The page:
By developing these films, our objective will be to​ uncover and experiment with techniques for making new narrative experiences. U​tilising dedicated film camera equipment and editing software, combined with the physical prototyping of props, we will test out new forms for fiction and transport our imagination into the make­-believe.

What will we do?

We will build physical scenes and craft narratives for making 360° films and real time experiences: to transport an audience from one reality to another. F​ictional scenarios will be made by developing short stories and characters based around different virtual worlds. Dedicated props, 1:1 scale sets, found locations and other artefacts will also play an important part of the storytelling process.

We will explore how to develop and make films for new, wider perspectives where everything is in sight and the camera is embodied by the viewer ­ investigating the technical and creative potential of 360° camera technology.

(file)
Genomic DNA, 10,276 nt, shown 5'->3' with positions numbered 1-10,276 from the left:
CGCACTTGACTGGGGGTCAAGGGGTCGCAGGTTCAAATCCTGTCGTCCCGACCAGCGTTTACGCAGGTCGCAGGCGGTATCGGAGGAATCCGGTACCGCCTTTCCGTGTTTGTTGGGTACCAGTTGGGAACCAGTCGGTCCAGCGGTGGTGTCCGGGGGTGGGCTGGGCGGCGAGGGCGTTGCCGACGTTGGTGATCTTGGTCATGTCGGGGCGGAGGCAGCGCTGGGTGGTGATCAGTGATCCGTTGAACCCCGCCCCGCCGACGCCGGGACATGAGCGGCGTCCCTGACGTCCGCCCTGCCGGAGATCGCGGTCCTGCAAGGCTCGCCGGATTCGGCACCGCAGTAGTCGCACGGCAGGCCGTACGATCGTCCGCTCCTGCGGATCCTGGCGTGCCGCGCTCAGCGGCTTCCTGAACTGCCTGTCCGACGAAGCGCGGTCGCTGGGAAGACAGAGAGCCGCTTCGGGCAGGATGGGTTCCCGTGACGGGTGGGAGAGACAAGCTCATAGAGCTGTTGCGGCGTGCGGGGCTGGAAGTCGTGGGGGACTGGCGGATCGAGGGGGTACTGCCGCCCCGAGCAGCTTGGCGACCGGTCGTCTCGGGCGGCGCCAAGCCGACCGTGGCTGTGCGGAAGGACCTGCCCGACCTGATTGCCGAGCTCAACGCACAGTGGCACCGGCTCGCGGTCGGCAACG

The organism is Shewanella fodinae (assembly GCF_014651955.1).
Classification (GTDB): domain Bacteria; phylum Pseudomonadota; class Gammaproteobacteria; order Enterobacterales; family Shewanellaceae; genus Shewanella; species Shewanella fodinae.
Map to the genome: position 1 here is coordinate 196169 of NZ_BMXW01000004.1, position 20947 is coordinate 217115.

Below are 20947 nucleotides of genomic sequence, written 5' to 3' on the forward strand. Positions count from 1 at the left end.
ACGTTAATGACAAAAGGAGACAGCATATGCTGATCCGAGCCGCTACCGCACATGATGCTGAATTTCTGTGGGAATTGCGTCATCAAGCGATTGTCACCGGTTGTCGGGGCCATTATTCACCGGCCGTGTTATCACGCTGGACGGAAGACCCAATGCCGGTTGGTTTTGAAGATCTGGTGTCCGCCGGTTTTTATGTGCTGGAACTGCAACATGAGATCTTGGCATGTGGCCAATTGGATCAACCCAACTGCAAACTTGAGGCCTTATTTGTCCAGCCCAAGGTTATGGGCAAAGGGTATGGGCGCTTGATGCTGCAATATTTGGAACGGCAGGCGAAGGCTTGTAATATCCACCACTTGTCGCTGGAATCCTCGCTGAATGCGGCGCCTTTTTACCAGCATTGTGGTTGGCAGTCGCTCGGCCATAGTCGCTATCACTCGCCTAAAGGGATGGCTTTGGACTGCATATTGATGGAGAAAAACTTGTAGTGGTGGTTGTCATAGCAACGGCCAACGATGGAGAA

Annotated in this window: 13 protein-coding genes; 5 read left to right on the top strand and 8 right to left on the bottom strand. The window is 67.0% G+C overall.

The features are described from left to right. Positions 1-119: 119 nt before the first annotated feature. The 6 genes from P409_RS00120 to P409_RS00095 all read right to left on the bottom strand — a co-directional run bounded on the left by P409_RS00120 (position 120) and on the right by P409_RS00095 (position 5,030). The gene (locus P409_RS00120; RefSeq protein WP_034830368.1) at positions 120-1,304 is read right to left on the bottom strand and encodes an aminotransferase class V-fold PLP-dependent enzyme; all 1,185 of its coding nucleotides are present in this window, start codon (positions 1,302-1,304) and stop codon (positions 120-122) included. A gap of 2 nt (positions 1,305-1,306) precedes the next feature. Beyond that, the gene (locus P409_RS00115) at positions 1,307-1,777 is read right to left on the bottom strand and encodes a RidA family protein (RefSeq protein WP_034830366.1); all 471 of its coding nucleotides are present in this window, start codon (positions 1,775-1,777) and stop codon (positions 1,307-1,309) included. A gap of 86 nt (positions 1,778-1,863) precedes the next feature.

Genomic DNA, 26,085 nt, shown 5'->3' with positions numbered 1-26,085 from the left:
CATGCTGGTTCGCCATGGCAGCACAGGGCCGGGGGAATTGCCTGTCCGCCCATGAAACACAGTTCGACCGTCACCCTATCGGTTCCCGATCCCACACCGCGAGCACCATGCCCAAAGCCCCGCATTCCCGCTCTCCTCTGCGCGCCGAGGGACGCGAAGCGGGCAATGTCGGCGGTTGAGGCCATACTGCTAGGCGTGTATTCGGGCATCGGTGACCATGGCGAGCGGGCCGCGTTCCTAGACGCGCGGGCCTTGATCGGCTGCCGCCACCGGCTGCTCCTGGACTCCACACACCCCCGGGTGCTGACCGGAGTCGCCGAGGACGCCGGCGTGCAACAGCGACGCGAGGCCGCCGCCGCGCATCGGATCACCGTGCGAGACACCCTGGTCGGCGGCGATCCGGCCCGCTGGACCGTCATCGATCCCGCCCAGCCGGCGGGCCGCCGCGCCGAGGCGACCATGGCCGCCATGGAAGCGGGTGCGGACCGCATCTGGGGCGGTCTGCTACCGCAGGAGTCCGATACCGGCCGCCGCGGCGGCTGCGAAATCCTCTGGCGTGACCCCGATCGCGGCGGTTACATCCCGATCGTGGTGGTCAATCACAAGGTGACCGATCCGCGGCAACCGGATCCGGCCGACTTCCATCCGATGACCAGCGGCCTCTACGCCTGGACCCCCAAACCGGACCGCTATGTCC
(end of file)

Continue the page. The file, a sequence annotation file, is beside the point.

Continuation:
By experimenting with techniques, interactions and considerations particular to this medium we can explore the shift from the real to the virtual, developing immersive atmospheres to craft anticipation, suspense and surprise. A​range of practical skills rooted in filmmaking will be addressed, from special effects to screenplay ­ which will enable participants to gain confidence in creating nuanced, fictional worlds.

The ultimate goal for the workshop is to produce engaging and exciting narrative experiences with 360° video to be shared with the world as part of a special screening in Berlin and also on online platforms.

An example of 360° filmmaking:

Who is this program for?

This program is aimed at people working in creative disciplines who are interested developing their skills and knowledge for communicating ideas through storytelling. It adopts methods of design fiction: using narrative elements to envision and explain complex proposals and concepts.